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The beithir is a lairge snakelike craitur or draigon in Scots fowklore, likely oreeginating frae sichtins o lairge grass snakes (Natrix natrix) or European eels (Anguilla anguilla).

Etymology[eedit | eedit soorce]

The Scots Gaelic wird beithir haes been defined variously as "serpent", "lichtning", an "thunnerbolt".[1][2][3] It is awso referred tae as beithir-nimh ("venomous serpent")[4] an nathair ("serpent" an "adder").[5] The wird mae awso mean "wild beast" an mae be derived frae the Norse for "bear" accuirdin tae Celtic meethology scholar James MacKillop.[6]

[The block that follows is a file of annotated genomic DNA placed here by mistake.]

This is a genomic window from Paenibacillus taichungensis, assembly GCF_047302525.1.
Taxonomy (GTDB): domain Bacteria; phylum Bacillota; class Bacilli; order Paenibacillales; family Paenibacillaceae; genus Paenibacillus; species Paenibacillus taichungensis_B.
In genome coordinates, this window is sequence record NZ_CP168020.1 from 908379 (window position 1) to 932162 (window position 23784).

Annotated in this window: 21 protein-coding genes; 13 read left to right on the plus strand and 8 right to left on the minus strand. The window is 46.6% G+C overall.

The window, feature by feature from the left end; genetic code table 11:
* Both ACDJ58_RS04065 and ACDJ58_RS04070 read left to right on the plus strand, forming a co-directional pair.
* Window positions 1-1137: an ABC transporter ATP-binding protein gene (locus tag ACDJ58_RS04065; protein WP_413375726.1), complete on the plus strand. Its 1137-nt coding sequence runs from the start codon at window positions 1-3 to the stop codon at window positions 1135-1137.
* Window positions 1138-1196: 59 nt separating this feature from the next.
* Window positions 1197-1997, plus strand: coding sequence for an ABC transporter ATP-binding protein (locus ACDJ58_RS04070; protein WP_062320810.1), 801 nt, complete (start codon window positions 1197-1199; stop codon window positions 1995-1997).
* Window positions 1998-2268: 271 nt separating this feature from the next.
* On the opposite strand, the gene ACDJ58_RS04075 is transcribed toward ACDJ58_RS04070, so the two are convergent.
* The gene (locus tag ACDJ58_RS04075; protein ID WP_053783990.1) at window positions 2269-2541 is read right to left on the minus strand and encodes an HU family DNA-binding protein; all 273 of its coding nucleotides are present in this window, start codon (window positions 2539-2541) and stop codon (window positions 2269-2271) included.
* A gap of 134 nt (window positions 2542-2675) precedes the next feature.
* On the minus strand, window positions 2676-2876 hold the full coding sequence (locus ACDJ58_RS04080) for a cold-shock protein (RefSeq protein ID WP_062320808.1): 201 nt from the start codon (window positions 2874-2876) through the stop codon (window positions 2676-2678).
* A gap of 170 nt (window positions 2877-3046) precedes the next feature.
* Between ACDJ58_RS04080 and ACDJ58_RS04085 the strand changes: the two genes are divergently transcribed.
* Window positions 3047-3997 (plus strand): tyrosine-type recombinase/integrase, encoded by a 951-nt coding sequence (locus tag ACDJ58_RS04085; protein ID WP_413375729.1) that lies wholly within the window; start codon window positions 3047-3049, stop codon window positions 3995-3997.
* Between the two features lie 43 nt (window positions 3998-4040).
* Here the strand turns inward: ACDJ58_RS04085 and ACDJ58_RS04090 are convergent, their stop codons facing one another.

See also[eedit | eedit soorce]

References[eedit | eedit soorce]

  1. Briggs, Katharine (1976). An Encyclopedia of Fairies. Pantheon Books. p. 20.
  2. Mackenzie, Donald (1935). Scottish Folklore and Folk Life. Blackie & Son Limited. p. 247.
  3. Carmichael, Alexander (1900). Carmina Gadelica (Vol. 2). Edinburgh: T. and A. Constable. p. 228.
  4. Campbell, John Francis (auth.) and Henderson, George (trans.) (1911). The Celtic Dragon Myth. Edinburgh: John Grant. Introduction, p. xxiv.
  5. Carmichael (1900). p. 312.
  6. MacKillop, James (2004), "beithir", A Dictionary of Celtic Mythology (online ed.), Oxford University Press, retrieved 8 December 2014